Here’s a question: How well do your boss and others in your field know how great you are and what you excel at?
If the answer is kinda sorta, you could be making a giant career mistake, according to Dorie Clark, author of the new book Stand Out: How to Find Your Breakthrough Idea and Build a Following Around It.
Clark, a whizbang marketing and strategy consultant based in New York City, believes standing out has become increasingly important, if not essential. “Ten years ago, if your business needed a website designed, you’d go to the Chamber of Commerce and say: ‘Who’s good in town?’” Clark told me. “Today, you’d go to the website Elance [a site for freelancers] and say: ‘Who’s good?’ It’s a different world, and you now need to make a strong case why people should do business with you or hire you rather than someone else.”
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Become a Thought Leader to Boost Job Security
If you’re recognized for your expertise and become a thought leader, Clark maintains, that gives others a clear reason to choose you, which increases your job security.
But becoming a thought leader doesn’t happen overnight, as Clark can personally attest. Although she now consults and speaks at places like Google and Yale and writes for Harvard Business Review and Forbes, six years ago, Clark had a Boston, Mass., marketing consultancy catering to local clients. She then started the process of “rebuilding my business from the ground up.”
Says Clark: “I made a decision to pull back from that work, even though it was lucrative, to carve out time to write articles and take speaking opportunities” to reach a national audience. She has since written 500 articles, had 61 speaking engagements in 2014 and is “now making more money than before I made the decision to shift strategically.”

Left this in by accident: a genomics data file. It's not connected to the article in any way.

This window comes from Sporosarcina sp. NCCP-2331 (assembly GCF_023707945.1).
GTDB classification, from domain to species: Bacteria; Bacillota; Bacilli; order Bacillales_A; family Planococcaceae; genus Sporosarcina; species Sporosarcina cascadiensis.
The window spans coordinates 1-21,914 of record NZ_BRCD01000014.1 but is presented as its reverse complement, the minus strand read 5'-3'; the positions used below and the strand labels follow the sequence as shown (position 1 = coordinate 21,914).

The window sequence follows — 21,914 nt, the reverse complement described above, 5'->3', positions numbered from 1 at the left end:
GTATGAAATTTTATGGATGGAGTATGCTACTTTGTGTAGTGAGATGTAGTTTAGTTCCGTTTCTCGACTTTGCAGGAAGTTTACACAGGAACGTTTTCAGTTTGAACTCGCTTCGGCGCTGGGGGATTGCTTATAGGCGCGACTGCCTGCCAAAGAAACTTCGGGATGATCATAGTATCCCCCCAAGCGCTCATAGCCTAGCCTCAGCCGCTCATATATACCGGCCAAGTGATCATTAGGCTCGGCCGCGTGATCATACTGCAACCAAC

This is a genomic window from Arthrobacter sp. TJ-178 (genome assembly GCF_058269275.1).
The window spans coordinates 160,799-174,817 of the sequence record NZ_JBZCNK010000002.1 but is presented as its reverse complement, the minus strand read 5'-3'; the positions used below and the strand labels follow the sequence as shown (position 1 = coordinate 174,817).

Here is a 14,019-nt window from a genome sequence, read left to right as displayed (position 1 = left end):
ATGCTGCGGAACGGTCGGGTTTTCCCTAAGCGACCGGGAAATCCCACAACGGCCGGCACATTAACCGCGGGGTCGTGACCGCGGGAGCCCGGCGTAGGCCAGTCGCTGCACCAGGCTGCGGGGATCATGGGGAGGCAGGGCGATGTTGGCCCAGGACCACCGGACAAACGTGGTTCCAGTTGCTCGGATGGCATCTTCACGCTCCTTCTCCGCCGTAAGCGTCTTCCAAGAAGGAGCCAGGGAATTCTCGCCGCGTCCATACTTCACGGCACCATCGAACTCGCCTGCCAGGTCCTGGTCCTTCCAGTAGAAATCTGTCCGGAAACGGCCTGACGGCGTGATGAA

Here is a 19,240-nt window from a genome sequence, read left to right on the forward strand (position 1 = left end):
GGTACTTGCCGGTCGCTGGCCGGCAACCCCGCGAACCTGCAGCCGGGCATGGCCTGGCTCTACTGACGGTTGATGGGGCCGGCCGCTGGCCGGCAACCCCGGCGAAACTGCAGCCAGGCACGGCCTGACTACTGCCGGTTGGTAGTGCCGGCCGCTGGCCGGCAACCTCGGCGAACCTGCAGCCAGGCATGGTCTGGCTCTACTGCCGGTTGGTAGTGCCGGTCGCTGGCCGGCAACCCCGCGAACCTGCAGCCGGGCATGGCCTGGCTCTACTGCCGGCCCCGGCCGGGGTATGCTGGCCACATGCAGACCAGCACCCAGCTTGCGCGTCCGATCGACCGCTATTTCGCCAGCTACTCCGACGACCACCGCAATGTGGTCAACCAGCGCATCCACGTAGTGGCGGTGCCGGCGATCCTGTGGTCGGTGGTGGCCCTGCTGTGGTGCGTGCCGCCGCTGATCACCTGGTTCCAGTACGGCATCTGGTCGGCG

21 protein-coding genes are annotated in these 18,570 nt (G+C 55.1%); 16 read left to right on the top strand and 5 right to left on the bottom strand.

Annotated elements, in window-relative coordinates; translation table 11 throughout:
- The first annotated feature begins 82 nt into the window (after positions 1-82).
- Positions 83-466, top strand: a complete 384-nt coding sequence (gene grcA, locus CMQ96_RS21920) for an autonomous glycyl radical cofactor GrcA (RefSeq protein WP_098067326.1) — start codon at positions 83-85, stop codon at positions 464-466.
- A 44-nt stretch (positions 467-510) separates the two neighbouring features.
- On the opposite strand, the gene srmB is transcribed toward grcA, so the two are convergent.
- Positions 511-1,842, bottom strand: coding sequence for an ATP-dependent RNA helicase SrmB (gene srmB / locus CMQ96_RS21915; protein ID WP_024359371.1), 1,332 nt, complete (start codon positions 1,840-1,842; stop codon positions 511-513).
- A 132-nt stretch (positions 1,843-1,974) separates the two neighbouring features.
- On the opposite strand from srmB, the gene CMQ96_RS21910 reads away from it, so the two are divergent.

Below are highlights from my interview with Clark on how, and why, you should do more to stand out (you can get Clark’s free, 42-page Stand Out Assessment Workbook on her website.)
Next Avenue: Why did you write this book and who is it for?
Dorie Clark: The first book I wrote, Reinventing You, was intended for people who wanted to make a change in their lives or careers. I view Stand Out as a sequel of sorts: You’ve figured out where you want to make an impact, but you want to understand how you can really make that happen.
It’s for entrepreneurs, professional services providers and employees who’d like to increase their job security. It’s also for advocates — people who have a cause or idea, whether it’s ending world hunger or something smaller, and want to be more effective at shining a light on the issues they care about.
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You believe there’s less room for average performers these days. Why is that?
With the Internet, since it’s now easier to access the world’s best people, average people are getting squeezed out.
So you have two choices: You can be the world’s best at something, or the best at your company at something. Or you can be the cheapest option. If you want a happy, successful career, it’s increasingly important to find a niche to be the best at.
In my book, I write about a man who developed a reputation where he worked as an expert on coaching and professional development. He didn’t start out that way; over time, he developed enough expertise to become the go-to guy in the company.
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You write that we assume that working hard and keeping our heads down will be enough to move our careers forward but that it isn’t true. Why not?